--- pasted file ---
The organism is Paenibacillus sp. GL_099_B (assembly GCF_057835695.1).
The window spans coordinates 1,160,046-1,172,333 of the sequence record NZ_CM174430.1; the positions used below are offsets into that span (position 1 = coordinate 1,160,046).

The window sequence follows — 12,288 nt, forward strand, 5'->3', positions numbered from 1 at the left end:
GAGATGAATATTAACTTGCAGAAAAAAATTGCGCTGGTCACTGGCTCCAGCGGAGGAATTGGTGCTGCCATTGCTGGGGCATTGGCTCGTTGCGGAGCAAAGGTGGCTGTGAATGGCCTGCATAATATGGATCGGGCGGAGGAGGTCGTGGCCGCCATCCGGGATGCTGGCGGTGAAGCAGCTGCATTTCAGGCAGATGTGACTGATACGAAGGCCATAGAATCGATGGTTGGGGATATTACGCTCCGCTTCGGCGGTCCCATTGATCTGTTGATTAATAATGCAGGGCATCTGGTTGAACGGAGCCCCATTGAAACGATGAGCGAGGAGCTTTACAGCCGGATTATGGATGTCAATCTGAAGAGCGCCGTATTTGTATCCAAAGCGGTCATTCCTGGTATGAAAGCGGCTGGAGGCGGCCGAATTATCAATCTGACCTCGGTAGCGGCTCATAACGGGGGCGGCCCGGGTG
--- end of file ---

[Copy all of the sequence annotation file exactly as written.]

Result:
The organism is Paenibacillus sp. GL_099_B (assembly GCF_057835695.1).
The window spans coordinates 1,160,046-1,172,333 of the sequence record NZ_CM174430.1; the positions used below are offsets into that span (position 1 = coordinate 1,160,046).

The window sequence follows — 12,288 nt, forward strand, 5'->3', positions numbered from 1 at the left end:
GAGATGAATATTAACTTGCAGAAAAAAATTGCGCTGGTCACTGGCTCCAGCGGAGGAATTGGTGCTGCCATTGCTGGGGCATTGGCTCGTTGCGGAGCAAAGGTGGCTGTGAATGGCCTGCATAATATGGATCGGGCGGAGGAGGTCGTGGCCGCCATCCGGGATGCTGGCGGTGAAGCAGCTGCATTTCAGGCAGATGTGACTGATACGAAGGCCATAGAATCGATGGTTGGGGATATTACGCTCCGCTTCGGCGGTCCCATTGATCTGTTGATTAATAATGCAGGGCATCTGGTTGAACGGAGCCCCATTGAAACGATGAGCGAGGAGCTTTACAGCCGGATTATGGATGTCAATCTGAAGAGCGCCGTATTTGTATCCAAAGCGGTCATTCCTGGTATGAAAGCGGCTGGAGGCGGCCGAATTATCAATCTGACCTCGGTAGCGGCTCATAACGGGGGCGGCCCGGGTG